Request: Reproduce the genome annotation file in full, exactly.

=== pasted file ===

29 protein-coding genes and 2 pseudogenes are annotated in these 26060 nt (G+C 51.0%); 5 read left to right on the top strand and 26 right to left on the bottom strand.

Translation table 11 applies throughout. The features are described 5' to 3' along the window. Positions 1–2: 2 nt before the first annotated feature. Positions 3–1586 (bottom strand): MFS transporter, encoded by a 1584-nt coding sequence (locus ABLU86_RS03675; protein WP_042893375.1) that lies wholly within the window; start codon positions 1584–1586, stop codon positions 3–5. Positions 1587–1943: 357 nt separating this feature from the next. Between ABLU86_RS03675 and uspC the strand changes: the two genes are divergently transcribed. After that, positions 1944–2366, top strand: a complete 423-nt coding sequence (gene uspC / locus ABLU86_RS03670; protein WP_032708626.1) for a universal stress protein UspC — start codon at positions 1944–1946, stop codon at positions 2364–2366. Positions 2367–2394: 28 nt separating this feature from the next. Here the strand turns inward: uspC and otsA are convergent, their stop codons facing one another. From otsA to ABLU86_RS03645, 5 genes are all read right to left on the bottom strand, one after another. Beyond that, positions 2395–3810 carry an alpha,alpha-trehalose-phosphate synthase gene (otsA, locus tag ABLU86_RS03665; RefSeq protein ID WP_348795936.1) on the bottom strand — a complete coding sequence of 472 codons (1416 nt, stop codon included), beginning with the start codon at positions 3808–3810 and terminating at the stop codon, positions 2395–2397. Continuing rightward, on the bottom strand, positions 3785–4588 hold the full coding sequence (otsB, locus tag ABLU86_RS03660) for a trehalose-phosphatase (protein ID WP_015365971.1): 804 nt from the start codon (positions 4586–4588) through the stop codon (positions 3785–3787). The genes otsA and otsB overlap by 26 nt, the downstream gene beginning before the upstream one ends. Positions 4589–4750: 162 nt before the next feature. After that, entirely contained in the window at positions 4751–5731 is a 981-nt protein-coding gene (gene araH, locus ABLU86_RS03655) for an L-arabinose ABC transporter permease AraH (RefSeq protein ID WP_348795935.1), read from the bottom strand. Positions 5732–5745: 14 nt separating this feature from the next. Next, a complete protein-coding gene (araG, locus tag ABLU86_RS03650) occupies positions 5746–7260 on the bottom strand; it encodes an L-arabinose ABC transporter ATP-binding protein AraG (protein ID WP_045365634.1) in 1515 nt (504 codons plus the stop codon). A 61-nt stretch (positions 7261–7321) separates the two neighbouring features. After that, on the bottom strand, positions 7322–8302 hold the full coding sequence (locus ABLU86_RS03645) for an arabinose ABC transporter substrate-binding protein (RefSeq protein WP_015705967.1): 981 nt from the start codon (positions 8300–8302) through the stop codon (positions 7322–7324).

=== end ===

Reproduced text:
29 protein-coding genes and 2 pseudogenes are annotated in these 26060 nt (G+C 51.0%); 5 read left to right on the top strand and 26 right to left on the bottom strand.

Translation table 11 applies throughout. The features are described 5' to 3' along the window. Positions 1–2: 2 nt before the first annotated feature. Positions 3–1586 (bottom strand): MFS transporter, encoded by a 1584-nt coding sequence (locus ABLU86_RS03675; protein WP_042893375.1) that lies wholly within the window; start codon positions 1584–1586, stop codon positions 3–5. Positions 1587–1943: 357 nt separating this feature from the next. Between ABLU86_RS03675 and uspC the strand changes: the two genes are divergently transcribed. After that, positions 1944–2366, top strand: a complete 423-nt coding sequence (gene uspC / locus ABLU86_RS03670; protein WP_032708626.1) for a universal stress protein UspC — start codon at positions 1944–1946, stop codon at positions 2364–2366. Positions 2367–2394: 28 nt separating this feature from the next. Here the strand turns inward: uspC and otsA are convergent, their stop codons facing one another. From otsA to ABLU86_RS03645, 5 genes are all read right to left on the bottom strand, one after another. Beyond that, positions 2395–3810 carry an alpha,alpha-trehalose-phosphate synthase gene (otsA, locus tag ABLU86_RS03665; RefSeq protein ID WP_348795936.1) on the bottom strand — a complete coding sequence of 472 codons (1416 nt, stop codon included), beginning with the start codon at positions 3808–3810 and terminating at the stop codon, positions 2395–2397. Continuing rightward, on the bottom strand, positions 3785–4588 hold the full coding sequence (otsB, locus tag ABLU86_RS03660) for a trehalose-phosphatase (protein ID WP_015365971.1): 804 nt from the start codon (positions 4586–4588) through the stop codon (positions 3785–3787). The genes otsA and otsB overlap by 26 nt, the downstream gene beginning before the upstream one ends. Positions 4589–4750: 162 nt before the next feature. After that, entirely contained in the window at positions 4751–5731 is a 981-nt protein-coding gene (gene araH, locus ABLU86_RS03655) for an L-arabinose ABC transporter permease AraH (RefSeq protein ID WP_348795935.1), read from the bottom strand. Positions 5732–5745: 14 nt separating this feature from the next. Next, a complete protein-coding gene (araG, locus tag ABLU86_RS03650) occupies positions 5746–7260 on the bottom strand; it encodes an L-arabinose ABC transporter ATP-binding protein AraG (protein ID WP_045365634.1) in 1515 nt (504 codons plus the stop codon). A 61-nt stretch (positions 7261–7321) separates the two neighbouring features. After that, on the bottom strand, positions 7322–8302 hold the full coding sequence (locus ABLU86_RS03645) for an arabinose ABC transporter substrate-binding protein (RefSeq protein WP_015705967.1): 981 nt from the start codon (positions 8300–8302) through the stop codon (positions 7322–7324).